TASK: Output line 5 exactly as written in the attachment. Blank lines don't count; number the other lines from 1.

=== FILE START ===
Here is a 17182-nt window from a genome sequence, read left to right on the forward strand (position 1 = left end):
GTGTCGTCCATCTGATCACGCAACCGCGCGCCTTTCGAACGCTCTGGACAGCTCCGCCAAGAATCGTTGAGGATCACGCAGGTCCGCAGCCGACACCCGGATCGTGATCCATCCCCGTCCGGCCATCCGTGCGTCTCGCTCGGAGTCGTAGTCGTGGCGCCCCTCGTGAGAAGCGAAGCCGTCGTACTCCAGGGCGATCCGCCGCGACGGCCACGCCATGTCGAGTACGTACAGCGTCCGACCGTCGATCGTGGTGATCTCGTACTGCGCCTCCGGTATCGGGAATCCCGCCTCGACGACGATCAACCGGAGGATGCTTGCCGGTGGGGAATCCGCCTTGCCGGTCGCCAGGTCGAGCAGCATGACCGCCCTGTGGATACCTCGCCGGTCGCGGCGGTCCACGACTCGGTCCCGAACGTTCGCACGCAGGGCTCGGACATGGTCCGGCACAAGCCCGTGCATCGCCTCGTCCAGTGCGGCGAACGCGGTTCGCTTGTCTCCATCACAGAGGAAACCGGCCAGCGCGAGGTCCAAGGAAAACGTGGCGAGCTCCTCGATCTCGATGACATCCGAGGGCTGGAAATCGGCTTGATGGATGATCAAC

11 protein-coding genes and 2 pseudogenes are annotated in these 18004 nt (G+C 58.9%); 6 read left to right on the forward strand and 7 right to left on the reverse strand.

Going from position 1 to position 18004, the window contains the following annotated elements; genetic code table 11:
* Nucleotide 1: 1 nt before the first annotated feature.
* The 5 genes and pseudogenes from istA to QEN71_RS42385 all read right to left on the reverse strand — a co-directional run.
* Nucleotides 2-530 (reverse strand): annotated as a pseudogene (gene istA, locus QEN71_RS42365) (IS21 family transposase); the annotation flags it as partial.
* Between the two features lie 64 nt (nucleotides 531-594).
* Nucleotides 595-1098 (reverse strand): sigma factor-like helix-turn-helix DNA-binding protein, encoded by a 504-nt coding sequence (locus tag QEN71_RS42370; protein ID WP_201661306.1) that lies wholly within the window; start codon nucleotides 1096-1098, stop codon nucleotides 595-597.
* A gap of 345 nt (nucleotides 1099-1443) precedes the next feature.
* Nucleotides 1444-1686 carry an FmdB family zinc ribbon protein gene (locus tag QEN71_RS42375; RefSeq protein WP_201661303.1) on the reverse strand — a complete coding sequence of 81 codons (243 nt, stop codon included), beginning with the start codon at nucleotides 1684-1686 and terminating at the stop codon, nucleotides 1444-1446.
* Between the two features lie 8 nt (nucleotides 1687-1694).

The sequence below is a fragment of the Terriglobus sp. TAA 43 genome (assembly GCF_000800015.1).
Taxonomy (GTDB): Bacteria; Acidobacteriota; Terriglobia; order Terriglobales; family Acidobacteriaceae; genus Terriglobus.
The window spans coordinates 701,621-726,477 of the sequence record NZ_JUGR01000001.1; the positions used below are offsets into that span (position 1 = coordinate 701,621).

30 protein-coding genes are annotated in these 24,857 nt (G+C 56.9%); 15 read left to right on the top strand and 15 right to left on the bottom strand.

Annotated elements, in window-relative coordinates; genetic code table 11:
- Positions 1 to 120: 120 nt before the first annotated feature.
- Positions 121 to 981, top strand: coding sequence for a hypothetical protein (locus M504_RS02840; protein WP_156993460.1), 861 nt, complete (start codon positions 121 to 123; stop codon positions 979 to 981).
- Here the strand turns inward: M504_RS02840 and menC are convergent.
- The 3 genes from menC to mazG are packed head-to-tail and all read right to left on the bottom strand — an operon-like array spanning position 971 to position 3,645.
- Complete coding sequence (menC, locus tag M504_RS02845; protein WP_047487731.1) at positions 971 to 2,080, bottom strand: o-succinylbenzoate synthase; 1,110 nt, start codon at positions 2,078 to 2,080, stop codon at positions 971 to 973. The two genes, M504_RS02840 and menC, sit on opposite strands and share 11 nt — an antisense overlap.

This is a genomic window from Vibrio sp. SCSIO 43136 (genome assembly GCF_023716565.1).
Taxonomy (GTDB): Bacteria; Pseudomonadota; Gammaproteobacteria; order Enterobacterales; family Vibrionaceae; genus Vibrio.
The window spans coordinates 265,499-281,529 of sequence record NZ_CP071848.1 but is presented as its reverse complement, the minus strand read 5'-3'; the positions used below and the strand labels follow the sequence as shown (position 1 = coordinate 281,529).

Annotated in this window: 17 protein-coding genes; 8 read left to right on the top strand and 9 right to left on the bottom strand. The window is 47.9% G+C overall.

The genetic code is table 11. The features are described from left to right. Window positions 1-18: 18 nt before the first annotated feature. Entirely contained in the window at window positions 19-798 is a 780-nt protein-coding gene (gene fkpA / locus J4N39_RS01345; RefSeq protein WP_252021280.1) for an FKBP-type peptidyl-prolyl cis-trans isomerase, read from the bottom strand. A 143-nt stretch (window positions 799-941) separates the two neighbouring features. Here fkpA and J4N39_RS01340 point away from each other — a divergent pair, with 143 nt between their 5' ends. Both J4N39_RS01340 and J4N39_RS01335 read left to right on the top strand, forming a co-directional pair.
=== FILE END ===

* Nucleotide 1: 1 nt before the first annotated feature.